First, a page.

The Society of Motor Manufacturers and Traders (SMMT) has issued a warning to the Chancellor ahead of the budget on 21st March, not to increase the regulatory and tax burden on UK car manufactures and component suppliers amidst fears of higher costs and threats from emerging markets.
The SMMT has also warned against changes to the graduated Vehicle Excise Duty rates.
“Motorists already pay the penalty for higher emitting cars through fuel duty, company car tax and the seven-band VED scheme. Together these taxes send a strong message to drivers who choose higher-polluting vehicles. However, the chancellor must be mindful that many drivers with large families, as well as business users, need a larger vehicle, and that a budget-by-budget bidding war on the value of the top rate is unnecessary and unhelpful.” SMMT
However ACEA (the European automobile Manufacturers Association) has called for the expansion of CO2 related car tax systems across Europe believing that “CO2 taxation measures could lead to 5% lower car fleet average emissions”. Currently 11 EU member states, including the UK, have some degree of CO2 taxation.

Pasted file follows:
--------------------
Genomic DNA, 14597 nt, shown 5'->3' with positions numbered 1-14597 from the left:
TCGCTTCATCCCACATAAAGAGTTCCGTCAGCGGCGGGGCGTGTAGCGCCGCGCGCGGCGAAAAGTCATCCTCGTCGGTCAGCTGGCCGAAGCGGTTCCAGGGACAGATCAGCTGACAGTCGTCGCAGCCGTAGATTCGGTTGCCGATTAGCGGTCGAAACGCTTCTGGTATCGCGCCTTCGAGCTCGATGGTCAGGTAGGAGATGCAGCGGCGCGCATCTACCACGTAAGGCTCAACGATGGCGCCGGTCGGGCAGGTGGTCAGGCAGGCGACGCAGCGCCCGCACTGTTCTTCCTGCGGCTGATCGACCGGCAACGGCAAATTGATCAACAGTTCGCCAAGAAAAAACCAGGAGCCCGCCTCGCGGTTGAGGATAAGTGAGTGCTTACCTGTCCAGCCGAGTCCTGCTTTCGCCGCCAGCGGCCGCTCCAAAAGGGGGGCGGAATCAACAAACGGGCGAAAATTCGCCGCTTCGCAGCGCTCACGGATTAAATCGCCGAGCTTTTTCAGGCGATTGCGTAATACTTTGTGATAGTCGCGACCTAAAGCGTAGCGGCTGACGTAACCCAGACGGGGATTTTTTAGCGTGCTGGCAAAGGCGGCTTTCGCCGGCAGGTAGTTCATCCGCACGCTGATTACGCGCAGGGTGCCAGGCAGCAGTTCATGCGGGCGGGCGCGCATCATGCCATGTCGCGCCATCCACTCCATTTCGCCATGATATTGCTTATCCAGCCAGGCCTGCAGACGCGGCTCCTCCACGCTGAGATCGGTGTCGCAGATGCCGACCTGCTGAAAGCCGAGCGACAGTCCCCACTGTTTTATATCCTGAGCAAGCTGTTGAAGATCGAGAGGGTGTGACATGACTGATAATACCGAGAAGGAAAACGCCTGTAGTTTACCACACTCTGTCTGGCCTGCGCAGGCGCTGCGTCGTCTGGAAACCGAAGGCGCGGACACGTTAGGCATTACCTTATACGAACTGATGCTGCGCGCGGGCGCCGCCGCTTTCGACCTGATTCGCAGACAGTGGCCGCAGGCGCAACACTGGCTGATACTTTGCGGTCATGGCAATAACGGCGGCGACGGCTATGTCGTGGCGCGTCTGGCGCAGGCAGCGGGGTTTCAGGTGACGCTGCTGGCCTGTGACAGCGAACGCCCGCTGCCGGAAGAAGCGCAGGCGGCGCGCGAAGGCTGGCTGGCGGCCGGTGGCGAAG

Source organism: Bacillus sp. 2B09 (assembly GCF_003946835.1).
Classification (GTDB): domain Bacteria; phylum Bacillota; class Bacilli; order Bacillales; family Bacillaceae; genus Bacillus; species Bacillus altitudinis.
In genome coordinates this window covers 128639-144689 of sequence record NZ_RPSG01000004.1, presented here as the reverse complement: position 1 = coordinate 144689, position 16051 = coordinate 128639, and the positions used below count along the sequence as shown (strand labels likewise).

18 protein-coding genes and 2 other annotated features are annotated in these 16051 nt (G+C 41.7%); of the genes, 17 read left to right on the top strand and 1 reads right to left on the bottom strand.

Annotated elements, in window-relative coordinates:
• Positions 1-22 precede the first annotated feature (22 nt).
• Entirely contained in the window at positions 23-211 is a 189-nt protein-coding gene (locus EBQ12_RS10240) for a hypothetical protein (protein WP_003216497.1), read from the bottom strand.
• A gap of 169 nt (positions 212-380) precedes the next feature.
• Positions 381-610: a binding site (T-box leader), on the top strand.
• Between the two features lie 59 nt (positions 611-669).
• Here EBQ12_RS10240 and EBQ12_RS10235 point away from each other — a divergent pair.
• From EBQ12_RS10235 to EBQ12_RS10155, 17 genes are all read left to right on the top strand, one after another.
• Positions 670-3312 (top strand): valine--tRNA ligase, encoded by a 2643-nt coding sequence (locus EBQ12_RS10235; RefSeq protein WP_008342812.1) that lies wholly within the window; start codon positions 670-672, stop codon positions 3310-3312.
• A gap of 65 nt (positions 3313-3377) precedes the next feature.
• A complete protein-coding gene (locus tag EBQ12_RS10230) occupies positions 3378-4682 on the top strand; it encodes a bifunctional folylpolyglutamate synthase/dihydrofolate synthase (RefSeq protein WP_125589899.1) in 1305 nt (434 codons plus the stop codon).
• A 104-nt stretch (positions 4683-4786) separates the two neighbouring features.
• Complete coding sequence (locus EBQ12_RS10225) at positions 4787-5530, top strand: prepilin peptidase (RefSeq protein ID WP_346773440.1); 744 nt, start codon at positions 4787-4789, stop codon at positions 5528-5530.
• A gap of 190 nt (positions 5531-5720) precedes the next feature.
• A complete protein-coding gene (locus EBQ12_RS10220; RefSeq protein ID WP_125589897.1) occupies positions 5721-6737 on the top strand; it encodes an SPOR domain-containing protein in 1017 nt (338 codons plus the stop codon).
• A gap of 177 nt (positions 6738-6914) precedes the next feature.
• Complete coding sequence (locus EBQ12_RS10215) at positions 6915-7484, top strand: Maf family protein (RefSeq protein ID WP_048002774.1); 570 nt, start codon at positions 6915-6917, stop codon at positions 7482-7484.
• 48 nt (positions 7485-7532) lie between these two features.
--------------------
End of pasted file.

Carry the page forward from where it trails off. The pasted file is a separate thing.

Among the detailed recommendations ACEA proposes that “there should be a linear proportionality to emitted CO2 g/km without cap, or in other words: every gram of CO2 emitted should be taxed the same, to avoid arbitrary thresholds”. Currently the UK’s VED system is based on thresholds with a maximum rate of £215 for diesel cars emitting 226 g/km or more. Therefore vehicles emitting 226 g/km pay exactly the same as vehicles emitting 500 g/km.
Currently there is little incentive for manufacturers to reduce CO2 emissions within each tax band, whereas under ACEA’s proposed scheme every gram reduction would translate into reduced VED.
ACEA represents PSA Peugeot Citroen, MAN, Volkswagen Audi Group, Fiat Group, Renault, Scania, DAF, GM, BMW Group, Ford, Porsche, Volvo and Daimler Chrysler.
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